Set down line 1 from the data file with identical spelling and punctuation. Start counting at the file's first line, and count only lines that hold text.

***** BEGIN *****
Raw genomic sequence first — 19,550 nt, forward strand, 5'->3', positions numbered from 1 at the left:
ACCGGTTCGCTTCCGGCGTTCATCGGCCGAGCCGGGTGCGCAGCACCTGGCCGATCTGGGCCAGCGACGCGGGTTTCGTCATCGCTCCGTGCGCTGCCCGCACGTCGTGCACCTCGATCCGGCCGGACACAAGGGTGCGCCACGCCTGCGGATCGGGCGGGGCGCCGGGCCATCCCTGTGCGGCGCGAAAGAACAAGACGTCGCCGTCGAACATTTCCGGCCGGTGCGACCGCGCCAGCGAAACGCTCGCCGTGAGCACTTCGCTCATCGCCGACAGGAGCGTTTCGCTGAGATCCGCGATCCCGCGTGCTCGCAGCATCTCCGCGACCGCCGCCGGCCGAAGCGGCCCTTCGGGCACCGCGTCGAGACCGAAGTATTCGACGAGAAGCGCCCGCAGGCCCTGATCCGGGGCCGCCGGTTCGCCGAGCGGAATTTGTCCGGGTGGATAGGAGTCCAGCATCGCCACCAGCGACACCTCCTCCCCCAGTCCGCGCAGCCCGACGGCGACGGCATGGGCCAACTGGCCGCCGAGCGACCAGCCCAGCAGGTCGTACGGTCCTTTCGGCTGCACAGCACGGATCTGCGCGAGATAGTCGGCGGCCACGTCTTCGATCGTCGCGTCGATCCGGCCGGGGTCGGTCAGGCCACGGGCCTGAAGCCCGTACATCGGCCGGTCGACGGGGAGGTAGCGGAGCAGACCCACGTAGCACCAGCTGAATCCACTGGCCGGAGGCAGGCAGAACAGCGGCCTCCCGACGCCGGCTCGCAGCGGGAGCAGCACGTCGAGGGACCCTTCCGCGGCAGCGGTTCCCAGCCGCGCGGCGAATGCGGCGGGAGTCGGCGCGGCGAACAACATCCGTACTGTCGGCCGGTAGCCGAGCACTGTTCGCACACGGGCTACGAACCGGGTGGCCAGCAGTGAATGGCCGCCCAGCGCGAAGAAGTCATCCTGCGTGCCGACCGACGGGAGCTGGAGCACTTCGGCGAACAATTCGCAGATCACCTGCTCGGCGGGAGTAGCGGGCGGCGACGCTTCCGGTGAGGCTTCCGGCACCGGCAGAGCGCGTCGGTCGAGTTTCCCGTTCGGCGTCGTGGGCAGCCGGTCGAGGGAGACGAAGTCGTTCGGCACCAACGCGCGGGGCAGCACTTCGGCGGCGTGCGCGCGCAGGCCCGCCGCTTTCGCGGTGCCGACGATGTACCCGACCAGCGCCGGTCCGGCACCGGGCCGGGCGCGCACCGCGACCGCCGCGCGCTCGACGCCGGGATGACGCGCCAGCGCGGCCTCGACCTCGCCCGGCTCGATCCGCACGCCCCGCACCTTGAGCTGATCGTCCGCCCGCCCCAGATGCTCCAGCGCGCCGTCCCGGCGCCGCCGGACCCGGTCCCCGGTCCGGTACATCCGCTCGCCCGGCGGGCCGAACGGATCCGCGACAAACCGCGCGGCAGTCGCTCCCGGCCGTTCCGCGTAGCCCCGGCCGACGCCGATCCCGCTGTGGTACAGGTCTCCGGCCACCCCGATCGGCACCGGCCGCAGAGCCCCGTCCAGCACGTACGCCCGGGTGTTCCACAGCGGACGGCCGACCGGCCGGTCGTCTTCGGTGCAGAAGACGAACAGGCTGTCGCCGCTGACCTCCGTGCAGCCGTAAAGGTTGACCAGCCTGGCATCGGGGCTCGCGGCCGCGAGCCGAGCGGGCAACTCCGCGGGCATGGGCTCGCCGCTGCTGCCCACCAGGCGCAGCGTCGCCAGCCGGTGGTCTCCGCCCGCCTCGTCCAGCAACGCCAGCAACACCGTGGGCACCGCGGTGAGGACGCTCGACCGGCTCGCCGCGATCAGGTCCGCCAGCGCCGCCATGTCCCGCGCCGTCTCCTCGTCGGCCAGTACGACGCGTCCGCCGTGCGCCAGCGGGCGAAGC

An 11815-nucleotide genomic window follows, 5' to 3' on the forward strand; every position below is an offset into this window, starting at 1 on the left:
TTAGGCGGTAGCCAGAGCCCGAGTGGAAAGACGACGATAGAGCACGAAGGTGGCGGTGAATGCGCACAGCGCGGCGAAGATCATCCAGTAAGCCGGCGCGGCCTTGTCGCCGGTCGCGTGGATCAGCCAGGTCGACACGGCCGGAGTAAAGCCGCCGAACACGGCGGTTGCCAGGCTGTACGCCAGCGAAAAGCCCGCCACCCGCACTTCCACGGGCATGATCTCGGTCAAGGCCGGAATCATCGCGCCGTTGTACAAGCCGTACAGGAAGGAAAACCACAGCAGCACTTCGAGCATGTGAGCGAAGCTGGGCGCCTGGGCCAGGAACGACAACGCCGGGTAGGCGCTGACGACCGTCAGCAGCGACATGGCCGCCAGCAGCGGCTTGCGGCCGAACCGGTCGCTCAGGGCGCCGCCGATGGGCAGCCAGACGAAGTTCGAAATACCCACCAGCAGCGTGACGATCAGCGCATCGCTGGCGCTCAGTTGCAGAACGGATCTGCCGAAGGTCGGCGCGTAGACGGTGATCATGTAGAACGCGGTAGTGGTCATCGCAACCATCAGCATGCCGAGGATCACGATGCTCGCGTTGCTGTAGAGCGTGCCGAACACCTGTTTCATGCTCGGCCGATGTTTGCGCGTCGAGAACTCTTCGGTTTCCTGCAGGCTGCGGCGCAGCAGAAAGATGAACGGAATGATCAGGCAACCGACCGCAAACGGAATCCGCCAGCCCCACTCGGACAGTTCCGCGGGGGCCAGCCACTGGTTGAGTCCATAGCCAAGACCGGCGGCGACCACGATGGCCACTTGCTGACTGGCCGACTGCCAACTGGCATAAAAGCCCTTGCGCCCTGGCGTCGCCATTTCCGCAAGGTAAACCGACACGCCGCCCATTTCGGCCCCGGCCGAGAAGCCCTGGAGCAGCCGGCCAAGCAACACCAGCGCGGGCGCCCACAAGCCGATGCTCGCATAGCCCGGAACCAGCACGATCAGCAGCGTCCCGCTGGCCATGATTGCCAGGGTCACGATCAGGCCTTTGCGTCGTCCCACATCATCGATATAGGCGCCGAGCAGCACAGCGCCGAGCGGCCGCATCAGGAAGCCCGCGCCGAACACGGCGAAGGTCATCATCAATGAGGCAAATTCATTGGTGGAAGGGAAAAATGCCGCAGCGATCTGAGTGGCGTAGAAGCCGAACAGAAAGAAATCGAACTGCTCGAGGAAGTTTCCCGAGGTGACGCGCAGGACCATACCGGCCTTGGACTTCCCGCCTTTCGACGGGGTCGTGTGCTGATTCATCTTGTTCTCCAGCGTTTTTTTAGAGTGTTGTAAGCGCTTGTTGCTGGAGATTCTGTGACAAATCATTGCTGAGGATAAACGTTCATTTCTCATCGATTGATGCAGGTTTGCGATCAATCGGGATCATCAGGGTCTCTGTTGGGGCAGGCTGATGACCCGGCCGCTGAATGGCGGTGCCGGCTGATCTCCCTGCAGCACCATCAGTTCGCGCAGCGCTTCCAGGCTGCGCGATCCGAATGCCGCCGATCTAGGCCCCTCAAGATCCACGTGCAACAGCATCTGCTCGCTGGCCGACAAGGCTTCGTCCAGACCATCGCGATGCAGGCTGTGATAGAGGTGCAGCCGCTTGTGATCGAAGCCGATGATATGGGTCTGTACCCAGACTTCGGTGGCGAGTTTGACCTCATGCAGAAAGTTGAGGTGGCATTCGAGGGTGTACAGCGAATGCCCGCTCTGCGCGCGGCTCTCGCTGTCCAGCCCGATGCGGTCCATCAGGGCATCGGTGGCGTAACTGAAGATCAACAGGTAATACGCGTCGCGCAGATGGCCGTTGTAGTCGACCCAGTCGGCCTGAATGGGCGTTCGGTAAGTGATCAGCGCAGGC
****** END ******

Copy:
Raw genomic sequence first — 19,550 nt, forward strand, 5'->3', positions numbered from 1 at the left: